Research Awaits Ecstasy Approval

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Researchers are waiting anxiously for final consent from Health Canada to import the illegal drug Ecstasy for a study on the treatment of post-traumatic stress disorder.

Vancouver-based Dr. Ingrid Pacey and Andrew Feldmar will use methylenedioxymethamphetamine (MDMA), also known as Ecstasy, in their double-blind study once they get a licence authorizing the import of the pharmaceutical-grade drug from Switzerland.

The mental-health researchers were successful in applying for a temporary exemption under the Controlled Drugs and Substances Act in early 2009 and expect their study to begin in six to eight weeks.

Dr. Pacey said the long wait was expected, considering the multitude of clearances required for a banned substance. “I think to really be moving into doing therapy with a substance that’s illegal is just a huge thing for the government to consider,” said the psychiatrist.

The purpose of using psychedelic drugs such as MDMA to treat post-traumatic stress is that “these drugs wake you up” while pharmaceutical drugs often “put you to sleep,” said Rick Doblin, founder and executive director of the Multidisciplinary Association for Psychedelic Studies.

In a study published in the Journal of Psychopharmacology last month, research funded by Mr. Doblin’s association found that 10 of 12 patients treated with MDMA no longer suffered from the disorder after treatment. With these results, the U.S. Food and Drug Administration approved the testing of MDMA on U.S. war veterans last month.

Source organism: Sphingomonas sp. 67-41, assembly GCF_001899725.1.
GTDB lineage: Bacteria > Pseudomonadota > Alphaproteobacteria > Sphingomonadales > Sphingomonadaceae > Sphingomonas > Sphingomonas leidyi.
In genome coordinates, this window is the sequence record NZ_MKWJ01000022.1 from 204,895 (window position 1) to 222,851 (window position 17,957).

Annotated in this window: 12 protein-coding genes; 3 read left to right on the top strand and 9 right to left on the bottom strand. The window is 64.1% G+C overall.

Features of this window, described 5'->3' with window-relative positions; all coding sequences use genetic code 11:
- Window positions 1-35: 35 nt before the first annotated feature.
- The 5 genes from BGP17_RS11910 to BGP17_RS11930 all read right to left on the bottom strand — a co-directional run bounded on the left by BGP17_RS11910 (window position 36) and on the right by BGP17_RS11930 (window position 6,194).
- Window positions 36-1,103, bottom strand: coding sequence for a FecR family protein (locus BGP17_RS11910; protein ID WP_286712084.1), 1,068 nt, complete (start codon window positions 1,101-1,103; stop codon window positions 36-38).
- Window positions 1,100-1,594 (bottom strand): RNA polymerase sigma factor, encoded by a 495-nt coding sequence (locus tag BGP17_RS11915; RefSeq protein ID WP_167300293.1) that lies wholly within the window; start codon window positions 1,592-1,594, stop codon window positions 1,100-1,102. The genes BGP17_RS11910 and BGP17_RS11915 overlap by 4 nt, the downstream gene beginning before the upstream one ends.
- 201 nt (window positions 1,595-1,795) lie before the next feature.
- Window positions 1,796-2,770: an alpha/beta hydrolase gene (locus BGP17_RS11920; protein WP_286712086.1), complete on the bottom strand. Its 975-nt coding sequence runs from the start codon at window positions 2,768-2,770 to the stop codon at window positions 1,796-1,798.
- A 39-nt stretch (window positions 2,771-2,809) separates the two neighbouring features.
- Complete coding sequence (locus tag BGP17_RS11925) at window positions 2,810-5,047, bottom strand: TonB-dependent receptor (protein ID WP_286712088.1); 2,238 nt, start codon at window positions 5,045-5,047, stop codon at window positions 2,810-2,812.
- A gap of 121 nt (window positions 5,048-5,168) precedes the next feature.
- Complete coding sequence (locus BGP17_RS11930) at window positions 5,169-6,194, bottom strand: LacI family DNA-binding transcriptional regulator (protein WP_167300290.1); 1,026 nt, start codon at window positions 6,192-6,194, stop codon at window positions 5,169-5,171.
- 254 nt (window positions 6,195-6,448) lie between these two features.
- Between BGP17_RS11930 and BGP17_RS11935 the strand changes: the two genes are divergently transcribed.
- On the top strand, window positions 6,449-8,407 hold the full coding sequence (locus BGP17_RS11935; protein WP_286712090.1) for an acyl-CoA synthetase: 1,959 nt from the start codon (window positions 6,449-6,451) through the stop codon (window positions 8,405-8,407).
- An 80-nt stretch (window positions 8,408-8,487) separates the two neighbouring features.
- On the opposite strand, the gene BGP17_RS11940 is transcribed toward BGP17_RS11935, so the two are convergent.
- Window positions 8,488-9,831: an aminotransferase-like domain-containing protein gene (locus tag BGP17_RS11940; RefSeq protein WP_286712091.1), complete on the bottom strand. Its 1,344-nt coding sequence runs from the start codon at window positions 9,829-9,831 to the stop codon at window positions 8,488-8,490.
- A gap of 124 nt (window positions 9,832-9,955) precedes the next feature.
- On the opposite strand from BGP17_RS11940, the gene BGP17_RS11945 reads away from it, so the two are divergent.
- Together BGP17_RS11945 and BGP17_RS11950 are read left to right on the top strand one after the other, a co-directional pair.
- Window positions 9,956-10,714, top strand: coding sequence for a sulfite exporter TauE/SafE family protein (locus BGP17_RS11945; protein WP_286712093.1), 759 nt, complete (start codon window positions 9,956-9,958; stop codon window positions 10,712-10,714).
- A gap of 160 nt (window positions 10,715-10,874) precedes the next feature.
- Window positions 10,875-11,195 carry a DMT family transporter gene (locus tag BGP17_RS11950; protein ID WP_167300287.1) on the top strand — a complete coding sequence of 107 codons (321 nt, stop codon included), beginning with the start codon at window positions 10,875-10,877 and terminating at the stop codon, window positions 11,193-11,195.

A full range of research remains before any decision is made whether or not to use the drug on soldiers.

Canadian Forces Surgeon General Hans Jung warned against using a “novel idea” for the treatment of soldiers suffering from post-tramatic stress. He said Canadian soldiers returning from overseas would qualify only for “proven, evidence-based treatment.”

“We do not really get engaged in any kind of therapy unless it has been fully approved by Health Canada,” he said, calling the MDMA research “hype.”

U.S. researcher Julie Holland, who wrote Ecstasy: The Complete Guide, said traditional drug treatment for post-traumatic stress disorder does not permanently rid a patient of symptoms and recommended use of MDMA as a chemo-adjunct to therapy.

While the study requires a foreign, legitimate source for MDMA, the United Nations stated in its 2010 World Drug Report “the resurgence of MDMA availability in the United States was fuelled by manufacture in Canada and smuggling into the U.S. across the northern border.”

This article from a Canadian paper did not choose the best quote from Rick Doblin to express his position on MDMA-assisted psychotherapy for PTSD compared to conventional pharmaceutical drugs. While conventional pharmaceuticals drugs treat the symptoms of PTSD, Rick would characterize MDMA-therapy as a method for treating the causes of PTSD, thereby healing the trauma. It is disappointing to read Canadian Forces Surgeon General wrongfully generalize our research as “hype.”